A beautiful rebel spy and a jaded British officer fight a war of wits and words destined to end in passionate surrender.
A young woman plays a dangerous game as the flirtatious darling of the British Red Coats while being a rebel spy. Elizabeth has turned her sympathy toward the American Revolutionaries, and as the beautiful daughter of a trusted Boston physician, she is welcome at all of the finest British parties. While there, she gathers information and passes it on at the risk of her own life.
Jonathan is a rising star in the British army. He is drawn to the lovely lady with the reputation of a flirt who won't commit to any man. Can a British officer and an American rebel resist the attraction between them for the good of their countries, and should they?
J.M. Hochstetler tells the story of Daughter of Liberty in a style I love. She takes fictional characters and sets them at critical moments in history to describe events through their eyes. Daughter of Liberty sets Elizabeth and Jonathan into the middle of the battles of Lexington, Concord, and Bunker Hill. I now know more about those first battles of the American Revolution than I ever learned in history class.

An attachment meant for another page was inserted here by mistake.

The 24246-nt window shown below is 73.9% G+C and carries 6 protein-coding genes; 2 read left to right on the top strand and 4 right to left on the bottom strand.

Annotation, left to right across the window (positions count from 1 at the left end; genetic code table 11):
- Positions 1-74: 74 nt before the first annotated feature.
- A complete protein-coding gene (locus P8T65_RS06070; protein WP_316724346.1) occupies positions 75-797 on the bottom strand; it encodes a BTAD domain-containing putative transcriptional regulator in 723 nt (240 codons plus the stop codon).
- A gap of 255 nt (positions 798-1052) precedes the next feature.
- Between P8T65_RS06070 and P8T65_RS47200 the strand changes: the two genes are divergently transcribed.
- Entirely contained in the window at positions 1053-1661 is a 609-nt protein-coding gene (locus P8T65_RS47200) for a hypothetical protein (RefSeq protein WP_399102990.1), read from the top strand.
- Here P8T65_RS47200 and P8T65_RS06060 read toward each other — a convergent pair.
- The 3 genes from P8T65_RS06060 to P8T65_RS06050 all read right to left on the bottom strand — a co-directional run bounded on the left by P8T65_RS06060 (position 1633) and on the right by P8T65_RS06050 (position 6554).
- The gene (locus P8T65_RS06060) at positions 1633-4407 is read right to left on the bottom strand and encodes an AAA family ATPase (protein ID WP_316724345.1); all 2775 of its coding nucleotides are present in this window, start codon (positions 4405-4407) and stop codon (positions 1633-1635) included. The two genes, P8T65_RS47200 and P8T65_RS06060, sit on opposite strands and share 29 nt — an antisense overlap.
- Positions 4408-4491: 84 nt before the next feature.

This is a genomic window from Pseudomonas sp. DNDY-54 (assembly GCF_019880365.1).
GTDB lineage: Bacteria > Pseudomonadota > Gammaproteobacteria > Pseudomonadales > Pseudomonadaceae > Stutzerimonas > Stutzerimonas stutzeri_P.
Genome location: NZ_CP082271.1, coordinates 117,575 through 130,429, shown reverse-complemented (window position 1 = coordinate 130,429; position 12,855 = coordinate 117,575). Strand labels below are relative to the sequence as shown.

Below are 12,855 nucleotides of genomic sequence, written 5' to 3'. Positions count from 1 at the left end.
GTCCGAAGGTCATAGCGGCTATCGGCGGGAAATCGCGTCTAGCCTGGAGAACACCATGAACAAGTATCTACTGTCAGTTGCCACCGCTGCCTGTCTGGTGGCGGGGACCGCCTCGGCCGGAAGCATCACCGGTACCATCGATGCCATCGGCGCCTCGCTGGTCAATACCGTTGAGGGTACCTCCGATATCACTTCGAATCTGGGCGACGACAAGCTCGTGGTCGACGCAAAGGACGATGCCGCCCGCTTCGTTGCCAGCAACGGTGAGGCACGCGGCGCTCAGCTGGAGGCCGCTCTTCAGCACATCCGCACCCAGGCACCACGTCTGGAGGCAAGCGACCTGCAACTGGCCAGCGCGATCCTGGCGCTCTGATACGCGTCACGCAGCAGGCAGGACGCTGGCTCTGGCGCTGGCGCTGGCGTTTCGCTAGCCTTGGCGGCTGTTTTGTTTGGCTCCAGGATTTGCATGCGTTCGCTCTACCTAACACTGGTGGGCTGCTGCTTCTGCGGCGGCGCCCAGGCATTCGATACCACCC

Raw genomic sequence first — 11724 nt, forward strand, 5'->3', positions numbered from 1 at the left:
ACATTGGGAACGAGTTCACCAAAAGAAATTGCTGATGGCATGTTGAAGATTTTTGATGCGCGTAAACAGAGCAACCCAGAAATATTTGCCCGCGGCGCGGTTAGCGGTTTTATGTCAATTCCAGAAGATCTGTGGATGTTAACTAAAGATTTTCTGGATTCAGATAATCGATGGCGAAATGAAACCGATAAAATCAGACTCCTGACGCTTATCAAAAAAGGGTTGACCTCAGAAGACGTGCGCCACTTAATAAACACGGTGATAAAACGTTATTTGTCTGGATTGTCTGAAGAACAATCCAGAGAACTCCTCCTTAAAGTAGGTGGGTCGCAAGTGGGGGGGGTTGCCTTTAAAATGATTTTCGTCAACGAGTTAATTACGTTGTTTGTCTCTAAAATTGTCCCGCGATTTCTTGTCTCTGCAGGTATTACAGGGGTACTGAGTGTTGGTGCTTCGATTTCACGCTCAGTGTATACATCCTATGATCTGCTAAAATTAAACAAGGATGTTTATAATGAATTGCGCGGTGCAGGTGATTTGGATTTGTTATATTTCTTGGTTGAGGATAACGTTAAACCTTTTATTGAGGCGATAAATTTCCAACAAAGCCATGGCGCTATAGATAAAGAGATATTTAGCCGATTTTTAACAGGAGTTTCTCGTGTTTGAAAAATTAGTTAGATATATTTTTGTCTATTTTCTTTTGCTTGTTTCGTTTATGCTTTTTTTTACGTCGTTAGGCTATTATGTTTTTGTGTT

I've long believed that history in school should be taught through fiction. Instead, history is taught with the dry textbook style of memorizing dates, places, and names -- something guaranteed to suck all the fun out of it.
Great historical moments are always fraught with tension, life and death, heroism, sacrifice and passion. A novel can catch all of the natural drama while still delivering the facts.
Daughter of Liberty is the first in a series of novels by Hochstetler about the Revolution. I can't wait for more. Mary Connealy, Christian Book Previews.com